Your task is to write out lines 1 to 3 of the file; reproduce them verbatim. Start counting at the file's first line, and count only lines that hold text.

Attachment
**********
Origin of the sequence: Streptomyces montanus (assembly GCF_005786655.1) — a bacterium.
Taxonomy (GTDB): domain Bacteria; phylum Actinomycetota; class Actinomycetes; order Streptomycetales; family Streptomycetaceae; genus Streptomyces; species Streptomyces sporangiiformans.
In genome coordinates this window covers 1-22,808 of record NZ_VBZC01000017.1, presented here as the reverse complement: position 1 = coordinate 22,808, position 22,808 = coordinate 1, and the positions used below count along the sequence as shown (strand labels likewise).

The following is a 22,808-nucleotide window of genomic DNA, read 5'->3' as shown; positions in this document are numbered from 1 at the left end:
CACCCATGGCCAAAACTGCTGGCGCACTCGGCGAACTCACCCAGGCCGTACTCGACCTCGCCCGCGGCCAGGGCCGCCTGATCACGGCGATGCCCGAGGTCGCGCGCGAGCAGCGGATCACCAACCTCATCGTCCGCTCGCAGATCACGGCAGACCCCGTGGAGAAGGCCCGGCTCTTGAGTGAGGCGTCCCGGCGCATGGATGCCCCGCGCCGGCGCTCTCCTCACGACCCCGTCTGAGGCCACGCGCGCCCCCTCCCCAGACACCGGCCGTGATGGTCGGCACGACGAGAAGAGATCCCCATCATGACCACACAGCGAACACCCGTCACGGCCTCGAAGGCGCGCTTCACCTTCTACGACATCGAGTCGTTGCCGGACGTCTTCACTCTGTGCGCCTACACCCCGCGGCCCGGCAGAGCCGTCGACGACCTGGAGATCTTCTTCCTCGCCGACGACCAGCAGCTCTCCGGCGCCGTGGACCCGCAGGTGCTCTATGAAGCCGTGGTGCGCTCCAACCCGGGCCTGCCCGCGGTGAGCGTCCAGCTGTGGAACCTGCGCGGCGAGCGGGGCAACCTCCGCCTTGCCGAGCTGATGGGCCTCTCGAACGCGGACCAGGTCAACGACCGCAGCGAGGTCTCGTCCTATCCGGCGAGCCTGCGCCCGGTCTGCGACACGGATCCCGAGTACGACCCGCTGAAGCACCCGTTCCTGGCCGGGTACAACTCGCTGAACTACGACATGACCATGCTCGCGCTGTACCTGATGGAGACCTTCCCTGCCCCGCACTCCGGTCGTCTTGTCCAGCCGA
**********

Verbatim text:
Origin of the sequence: Streptomyces montanus (assembly GCF_005786655.1) — a bacterium.
Taxonomy (GTDB): domain Bacteria; phylum Actinomycetota; class Actinomycetes; order Streptomycetales; family Streptomycetaceae; genus Streptomyces; species Streptomyces sporangiiformans.
In genome coordinates this window covers 1-22,808 of record NZ_VBZC01000017.1, presented here as the reverse complement: position 1 = coordinate 22,808, position 22,808 = coordinate 1, and the positions used below count along the sequence as shown (strand labels likewise).